Officials at the Centers for Disease Control and Prevention said on Wednesday that there was now enough evidence to definitively say that the Zika virus could cause unusually small heads and brain damage in infants born to infected mothers.
The conclusion should settle months of debate about the connection between the infection and these birth defects, called microcephaly, as well as other neurological abnormalities, the officials said.
“There is no longer any doubt that Zika causes microcephaly,” said Dr. Thomas R. Frieden, the C.D.C. director. He said the conclusion, reached after evaluating “mounting evidence from many studies,” signifies “an unprecedented association” in medicine.
“Never before in history has there been a situation where a bite from a mosquito can result in a devastating malformation,” Dr. Frieden said.
He and other agency officials said they hoped that the announcement increased awareness and concern about the potential threat to Americans who travel to affected areas in Latin America and those living in Puerto Rico, American Samoa and Southern states where the virus is expected to arrive this summer.
The announcement may increase pressure on Congress to allocate more than $1.8 billion in emergency funding that President Obama requested for prevention and treatment of the outbreak. While C.D.C. officials did not address funding, Dr. Sonja A. Rasmussen, the agency’s director of public health information and dissemination, said the conclusion “emphasizes the importance of working on ways to prevent Zika infection,” including efforts to develop a vaccine.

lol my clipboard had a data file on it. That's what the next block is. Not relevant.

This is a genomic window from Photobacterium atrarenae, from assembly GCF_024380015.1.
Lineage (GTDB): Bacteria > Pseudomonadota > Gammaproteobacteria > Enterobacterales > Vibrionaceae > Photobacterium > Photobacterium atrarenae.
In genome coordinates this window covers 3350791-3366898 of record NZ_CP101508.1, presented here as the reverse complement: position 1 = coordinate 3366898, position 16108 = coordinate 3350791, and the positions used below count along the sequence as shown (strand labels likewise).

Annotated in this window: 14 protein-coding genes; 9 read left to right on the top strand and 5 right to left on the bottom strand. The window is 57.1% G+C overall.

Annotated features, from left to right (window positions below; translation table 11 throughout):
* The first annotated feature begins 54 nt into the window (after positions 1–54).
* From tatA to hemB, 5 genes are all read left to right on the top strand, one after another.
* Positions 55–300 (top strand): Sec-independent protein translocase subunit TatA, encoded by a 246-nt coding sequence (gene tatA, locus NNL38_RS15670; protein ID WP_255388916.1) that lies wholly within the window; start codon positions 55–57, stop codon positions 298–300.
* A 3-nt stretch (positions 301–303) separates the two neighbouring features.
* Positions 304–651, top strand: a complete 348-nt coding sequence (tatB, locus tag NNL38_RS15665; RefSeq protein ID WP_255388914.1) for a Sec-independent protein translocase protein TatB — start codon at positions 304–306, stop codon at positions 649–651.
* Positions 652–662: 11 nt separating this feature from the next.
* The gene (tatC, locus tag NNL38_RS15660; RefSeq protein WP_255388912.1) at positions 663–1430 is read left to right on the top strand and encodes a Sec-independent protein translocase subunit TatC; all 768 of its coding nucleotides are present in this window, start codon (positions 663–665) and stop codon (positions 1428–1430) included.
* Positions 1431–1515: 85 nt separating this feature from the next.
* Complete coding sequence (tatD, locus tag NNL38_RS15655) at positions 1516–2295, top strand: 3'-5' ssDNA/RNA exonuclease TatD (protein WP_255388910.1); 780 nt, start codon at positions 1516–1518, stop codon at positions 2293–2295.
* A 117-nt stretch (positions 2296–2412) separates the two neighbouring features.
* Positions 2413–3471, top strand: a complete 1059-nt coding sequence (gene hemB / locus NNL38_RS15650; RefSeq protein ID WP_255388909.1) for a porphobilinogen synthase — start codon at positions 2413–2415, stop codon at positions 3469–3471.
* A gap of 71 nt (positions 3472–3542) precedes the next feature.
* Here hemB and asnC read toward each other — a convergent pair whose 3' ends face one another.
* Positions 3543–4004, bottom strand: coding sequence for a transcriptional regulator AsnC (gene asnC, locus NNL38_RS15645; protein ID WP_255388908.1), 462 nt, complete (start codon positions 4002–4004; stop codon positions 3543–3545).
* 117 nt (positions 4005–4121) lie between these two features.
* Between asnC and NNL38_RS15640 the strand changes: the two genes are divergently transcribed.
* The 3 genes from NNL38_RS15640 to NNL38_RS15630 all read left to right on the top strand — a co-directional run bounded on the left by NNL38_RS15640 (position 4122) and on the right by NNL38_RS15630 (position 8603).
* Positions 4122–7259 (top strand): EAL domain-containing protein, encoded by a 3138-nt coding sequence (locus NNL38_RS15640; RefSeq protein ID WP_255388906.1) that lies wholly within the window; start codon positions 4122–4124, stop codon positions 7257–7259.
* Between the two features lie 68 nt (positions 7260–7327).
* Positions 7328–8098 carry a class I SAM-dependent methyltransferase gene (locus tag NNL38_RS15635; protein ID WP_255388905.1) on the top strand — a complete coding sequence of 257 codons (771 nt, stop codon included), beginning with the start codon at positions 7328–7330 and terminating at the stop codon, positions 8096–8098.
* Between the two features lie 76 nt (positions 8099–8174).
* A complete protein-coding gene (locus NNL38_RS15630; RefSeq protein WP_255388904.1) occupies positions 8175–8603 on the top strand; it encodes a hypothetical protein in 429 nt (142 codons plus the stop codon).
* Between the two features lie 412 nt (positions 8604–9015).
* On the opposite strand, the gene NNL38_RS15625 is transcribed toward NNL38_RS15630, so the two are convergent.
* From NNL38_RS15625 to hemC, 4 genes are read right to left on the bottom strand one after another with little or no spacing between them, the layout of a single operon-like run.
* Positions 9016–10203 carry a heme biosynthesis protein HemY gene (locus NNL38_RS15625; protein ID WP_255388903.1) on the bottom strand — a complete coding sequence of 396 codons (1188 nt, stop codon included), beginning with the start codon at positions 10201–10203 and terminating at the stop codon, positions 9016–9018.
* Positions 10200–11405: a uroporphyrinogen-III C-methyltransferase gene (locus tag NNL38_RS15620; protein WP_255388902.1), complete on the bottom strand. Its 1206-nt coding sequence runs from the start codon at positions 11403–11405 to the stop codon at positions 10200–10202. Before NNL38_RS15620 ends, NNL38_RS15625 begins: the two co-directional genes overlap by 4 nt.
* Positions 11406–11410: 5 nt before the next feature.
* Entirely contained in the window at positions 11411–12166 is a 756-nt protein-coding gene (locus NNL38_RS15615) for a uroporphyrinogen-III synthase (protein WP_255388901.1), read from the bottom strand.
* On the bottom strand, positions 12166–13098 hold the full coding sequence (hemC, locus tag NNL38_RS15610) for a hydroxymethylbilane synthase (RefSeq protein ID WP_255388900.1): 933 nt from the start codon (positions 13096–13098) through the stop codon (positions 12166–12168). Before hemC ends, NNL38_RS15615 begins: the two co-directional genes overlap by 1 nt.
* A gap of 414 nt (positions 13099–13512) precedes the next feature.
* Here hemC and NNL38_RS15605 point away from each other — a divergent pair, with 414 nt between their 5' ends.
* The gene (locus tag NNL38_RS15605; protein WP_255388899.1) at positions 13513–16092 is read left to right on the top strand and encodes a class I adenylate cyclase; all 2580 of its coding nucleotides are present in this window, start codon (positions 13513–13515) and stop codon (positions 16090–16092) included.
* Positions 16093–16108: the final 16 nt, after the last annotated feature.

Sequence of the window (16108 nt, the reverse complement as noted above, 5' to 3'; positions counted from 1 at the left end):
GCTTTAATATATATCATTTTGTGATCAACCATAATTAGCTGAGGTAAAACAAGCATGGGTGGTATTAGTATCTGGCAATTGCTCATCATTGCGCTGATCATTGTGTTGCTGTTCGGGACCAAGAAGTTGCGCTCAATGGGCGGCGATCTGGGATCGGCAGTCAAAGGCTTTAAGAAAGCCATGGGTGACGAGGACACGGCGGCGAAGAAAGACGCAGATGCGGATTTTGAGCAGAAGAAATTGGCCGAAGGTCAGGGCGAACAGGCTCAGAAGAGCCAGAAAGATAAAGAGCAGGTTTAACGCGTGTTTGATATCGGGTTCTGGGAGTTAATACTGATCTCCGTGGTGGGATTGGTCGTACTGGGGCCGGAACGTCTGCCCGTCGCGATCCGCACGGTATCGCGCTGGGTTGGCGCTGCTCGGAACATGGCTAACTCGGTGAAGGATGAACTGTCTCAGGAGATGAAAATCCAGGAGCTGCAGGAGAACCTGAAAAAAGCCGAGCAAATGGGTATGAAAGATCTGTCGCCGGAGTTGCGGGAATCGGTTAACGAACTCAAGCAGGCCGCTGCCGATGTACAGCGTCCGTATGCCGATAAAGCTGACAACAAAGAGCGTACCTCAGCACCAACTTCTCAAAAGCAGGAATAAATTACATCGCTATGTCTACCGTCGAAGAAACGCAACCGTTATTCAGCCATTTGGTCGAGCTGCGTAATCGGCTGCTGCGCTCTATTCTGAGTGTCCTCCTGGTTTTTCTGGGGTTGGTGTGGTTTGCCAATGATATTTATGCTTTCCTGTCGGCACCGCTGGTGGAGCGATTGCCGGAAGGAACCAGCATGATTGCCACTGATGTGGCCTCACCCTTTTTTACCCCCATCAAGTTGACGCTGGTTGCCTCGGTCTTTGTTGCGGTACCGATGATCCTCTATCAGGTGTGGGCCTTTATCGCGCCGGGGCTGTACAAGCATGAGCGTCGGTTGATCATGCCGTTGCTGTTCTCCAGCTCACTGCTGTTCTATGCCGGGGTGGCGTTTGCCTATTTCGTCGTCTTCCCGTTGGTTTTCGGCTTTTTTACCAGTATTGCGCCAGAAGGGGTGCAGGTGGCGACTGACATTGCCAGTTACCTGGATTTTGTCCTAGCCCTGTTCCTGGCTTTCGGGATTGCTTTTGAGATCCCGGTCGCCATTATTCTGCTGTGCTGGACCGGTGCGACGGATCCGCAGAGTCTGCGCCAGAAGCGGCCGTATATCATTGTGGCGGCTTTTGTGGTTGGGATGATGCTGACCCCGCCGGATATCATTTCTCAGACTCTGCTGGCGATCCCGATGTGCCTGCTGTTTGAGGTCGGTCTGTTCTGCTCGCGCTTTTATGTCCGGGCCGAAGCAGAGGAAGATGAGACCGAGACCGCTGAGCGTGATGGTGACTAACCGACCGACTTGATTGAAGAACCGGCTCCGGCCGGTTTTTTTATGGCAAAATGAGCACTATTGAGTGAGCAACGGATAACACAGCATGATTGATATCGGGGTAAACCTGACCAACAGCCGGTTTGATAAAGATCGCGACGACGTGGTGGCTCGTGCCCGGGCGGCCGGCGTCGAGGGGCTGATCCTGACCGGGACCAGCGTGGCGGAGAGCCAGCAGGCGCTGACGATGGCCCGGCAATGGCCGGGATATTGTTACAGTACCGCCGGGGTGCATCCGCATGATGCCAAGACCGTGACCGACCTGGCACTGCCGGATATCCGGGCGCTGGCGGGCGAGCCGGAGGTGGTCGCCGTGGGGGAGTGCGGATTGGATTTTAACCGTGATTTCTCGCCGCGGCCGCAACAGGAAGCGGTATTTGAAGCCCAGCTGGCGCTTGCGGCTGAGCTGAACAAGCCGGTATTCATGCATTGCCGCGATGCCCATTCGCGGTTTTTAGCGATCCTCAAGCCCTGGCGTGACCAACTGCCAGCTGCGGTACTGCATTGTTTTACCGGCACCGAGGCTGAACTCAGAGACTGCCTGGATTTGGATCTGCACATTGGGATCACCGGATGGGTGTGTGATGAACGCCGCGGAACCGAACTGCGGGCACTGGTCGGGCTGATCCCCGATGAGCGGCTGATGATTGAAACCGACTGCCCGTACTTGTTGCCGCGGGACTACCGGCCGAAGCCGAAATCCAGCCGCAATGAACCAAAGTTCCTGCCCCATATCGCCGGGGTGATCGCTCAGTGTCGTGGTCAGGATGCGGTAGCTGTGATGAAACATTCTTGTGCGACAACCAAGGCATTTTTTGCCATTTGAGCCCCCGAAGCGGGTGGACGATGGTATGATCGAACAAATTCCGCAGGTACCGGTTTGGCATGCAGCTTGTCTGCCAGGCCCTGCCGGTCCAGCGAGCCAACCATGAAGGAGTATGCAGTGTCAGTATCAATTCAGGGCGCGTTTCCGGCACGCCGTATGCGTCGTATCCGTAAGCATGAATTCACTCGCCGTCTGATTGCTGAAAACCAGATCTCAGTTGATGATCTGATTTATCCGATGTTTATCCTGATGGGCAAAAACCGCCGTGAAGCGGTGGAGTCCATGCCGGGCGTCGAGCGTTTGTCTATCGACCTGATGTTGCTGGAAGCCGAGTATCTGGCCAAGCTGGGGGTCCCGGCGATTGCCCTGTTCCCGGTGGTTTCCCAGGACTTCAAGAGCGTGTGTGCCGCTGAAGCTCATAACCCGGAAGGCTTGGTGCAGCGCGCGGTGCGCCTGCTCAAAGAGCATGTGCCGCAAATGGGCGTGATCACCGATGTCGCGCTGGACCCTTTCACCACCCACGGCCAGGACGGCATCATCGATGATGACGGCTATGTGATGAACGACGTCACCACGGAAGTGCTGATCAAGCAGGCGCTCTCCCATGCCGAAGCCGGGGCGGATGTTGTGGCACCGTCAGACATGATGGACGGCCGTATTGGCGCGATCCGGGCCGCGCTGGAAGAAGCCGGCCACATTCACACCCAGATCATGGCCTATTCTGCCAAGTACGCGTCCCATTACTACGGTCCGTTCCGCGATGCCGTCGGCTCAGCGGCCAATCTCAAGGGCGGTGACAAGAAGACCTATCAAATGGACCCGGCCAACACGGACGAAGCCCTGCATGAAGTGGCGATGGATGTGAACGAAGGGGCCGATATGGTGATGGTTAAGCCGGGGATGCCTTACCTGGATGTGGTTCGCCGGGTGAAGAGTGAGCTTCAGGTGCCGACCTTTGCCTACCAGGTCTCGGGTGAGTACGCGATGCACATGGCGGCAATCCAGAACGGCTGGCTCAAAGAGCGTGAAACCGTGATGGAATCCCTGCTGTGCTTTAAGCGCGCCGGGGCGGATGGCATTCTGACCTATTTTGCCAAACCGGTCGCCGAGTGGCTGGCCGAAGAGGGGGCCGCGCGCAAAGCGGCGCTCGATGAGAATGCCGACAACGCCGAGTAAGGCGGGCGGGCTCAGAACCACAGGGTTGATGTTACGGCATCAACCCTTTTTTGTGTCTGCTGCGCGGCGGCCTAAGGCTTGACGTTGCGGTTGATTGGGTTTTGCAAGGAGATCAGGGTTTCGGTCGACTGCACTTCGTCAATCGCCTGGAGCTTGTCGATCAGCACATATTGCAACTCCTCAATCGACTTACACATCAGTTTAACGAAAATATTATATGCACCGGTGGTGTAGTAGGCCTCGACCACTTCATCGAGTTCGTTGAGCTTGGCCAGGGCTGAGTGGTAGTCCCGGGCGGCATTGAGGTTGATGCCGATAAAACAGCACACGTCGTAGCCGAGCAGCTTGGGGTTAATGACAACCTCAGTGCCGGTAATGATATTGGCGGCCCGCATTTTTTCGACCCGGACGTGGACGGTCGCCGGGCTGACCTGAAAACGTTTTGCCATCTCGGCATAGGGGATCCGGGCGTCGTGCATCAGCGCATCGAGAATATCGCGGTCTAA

“Surveys have told us that a lot of people aren’t concerned about Zika virus infection in the United States — they don’t know a lot about it,” Dr. Rasmussen said.
“Now that we can be more convincing that Zika virus does cause microcephaly, we hope that people will focus on our prevention messages more closely.”
The C.D.C. analysis, led by Dr. Rasmussen, was published Wednesday in The New England Journal of Medicine, and involved weeks of research into findings that have emerged from Brazil and elsewhere, including studies of fetuses with microcephaly in pregnant women infected with Zika.
The authors said they used established frameworks for assessing whether evidence met scientific criteria proving that one factor causes another. Those criteria included the existence of cases of microcephaly that have been strongly linked to documented exposure to Zika virus. Dr. Rasmussen and her colleagues also reviewed the biologically plausible explanations for how the virus might cause damage to the brain, and the absence of other explanations that make sense.
Infectious disease experts welcomed the announcement.
“The important part is that the C.D.C. can now take action without having to spend time trying to confirm the link,” said Dr. Eric J. Rubin, an infectious disease expert at Harvard and an editor at The New England Journal of Medicine.
Michael T. Osterholm, director of the Center for Infectious Disease Research and Policy at the University of Minnesota, said the C.D.C.’s announcement was a “good call,” adding “I give them credit for making clear and unambiguous statements about the neurologic complications.”
About 700 people in the United States have been infected with the Zika virus as of last week, including 69 pregnant women, Dr. Anne Schuchat, the deputy director of the C.D.C., said on Monday at a White House briefing. About half of the cases are in Puerto Rico, where the virus is circulating locally. Most of the other American cases have occurred in people who traveled to South America.